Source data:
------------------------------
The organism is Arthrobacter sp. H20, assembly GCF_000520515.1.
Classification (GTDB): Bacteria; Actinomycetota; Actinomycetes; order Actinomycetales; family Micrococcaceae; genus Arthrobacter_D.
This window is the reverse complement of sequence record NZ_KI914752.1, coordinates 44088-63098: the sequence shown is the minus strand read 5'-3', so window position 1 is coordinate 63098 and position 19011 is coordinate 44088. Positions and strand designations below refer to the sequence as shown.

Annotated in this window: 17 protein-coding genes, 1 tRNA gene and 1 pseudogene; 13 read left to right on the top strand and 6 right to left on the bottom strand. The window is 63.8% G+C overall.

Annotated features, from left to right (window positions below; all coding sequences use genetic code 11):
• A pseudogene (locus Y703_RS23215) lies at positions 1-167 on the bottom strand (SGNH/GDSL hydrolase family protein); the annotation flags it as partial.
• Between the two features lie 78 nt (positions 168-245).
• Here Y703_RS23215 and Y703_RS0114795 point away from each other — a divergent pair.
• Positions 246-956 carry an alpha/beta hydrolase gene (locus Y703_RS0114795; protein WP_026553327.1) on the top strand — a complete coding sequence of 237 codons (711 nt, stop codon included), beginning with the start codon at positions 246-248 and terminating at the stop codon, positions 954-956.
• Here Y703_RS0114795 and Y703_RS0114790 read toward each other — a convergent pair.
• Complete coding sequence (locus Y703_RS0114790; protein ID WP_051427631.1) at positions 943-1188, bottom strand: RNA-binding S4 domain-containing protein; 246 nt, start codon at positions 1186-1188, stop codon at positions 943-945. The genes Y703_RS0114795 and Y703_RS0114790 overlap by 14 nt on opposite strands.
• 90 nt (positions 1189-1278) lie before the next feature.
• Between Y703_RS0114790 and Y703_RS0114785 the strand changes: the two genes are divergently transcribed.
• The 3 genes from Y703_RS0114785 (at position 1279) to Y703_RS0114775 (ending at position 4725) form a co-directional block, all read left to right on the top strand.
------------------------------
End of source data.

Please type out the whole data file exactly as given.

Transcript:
The organism is Arthrobacter sp. H20, assembly GCF_000520515.1.
Classification (GTDB): Bacteria; Actinomycetota; Actinomycetes; order Actinomycetales; family Micrococcaceae; genus Arthrobacter_D.
This window is the reverse complement of sequence record NZ_KI914752.1, coordinates 44088-63098: the sequence shown is the minus strand read 5'-3', so window position 1 is coordinate 63098 and position 19011 is coordinate 44088. Positions and strand designations below refer to the sequence as shown.

Annotated in this window: 17 protein-coding genes, 1 tRNA gene and 1 pseudogene; 13 read left to right on the top strand and 6 right to left on the bottom strand. The window is 63.8% G+C overall.

Annotated features, from left to right (window positions below; all coding sequences use genetic code 11):
• A pseudogene (locus Y703_RS23215) lies at positions 1-167 on the bottom strand (SGNH/GDSL hydrolase family protein); the annotation flags it as partial.
• Between the two features lie 78 nt (positions 168-245).
• Here Y703_RS23215 and Y703_RS0114795 point away from each other — a divergent pair.
• Positions 246-956 carry an alpha/beta hydrolase gene (locus Y703_RS0114795; protein WP_026553327.1) on the top strand — a complete coding sequence of 237 codons (711 nt, stop codon included), beginning with the start codon at positions 246-248 and terminating at the stop codon, positions 954-956.
• Here Y703_RS0114795 and Y703_RS0114790 read toward each other — a convergent pair.
• Complete coding sequence (locus Y703_RS0114790; protein ID WP_051427631.1) at positions 943-1188, bottom strand: RNA-binding S4 domain-containing protein; 246 nt, start codon at positions 1186-1188, stop codon at positions 943-945. The genes Y703_RS0114795 and Y703_RS0114790 overlap by 14 nt on opposite strands.
• 90 nt (positions 1189-1278) lie before the next feature.
• Between Y703_RS0114790 and Y703_RS0114785 the strand changes: the two genes are divergently transcribed.
• The 3 genes from Y703_RS0114785 (at position 1279) to Y703_RS0114775 (ending at position 4725) form a co-directional block, all read left to right on the top strand.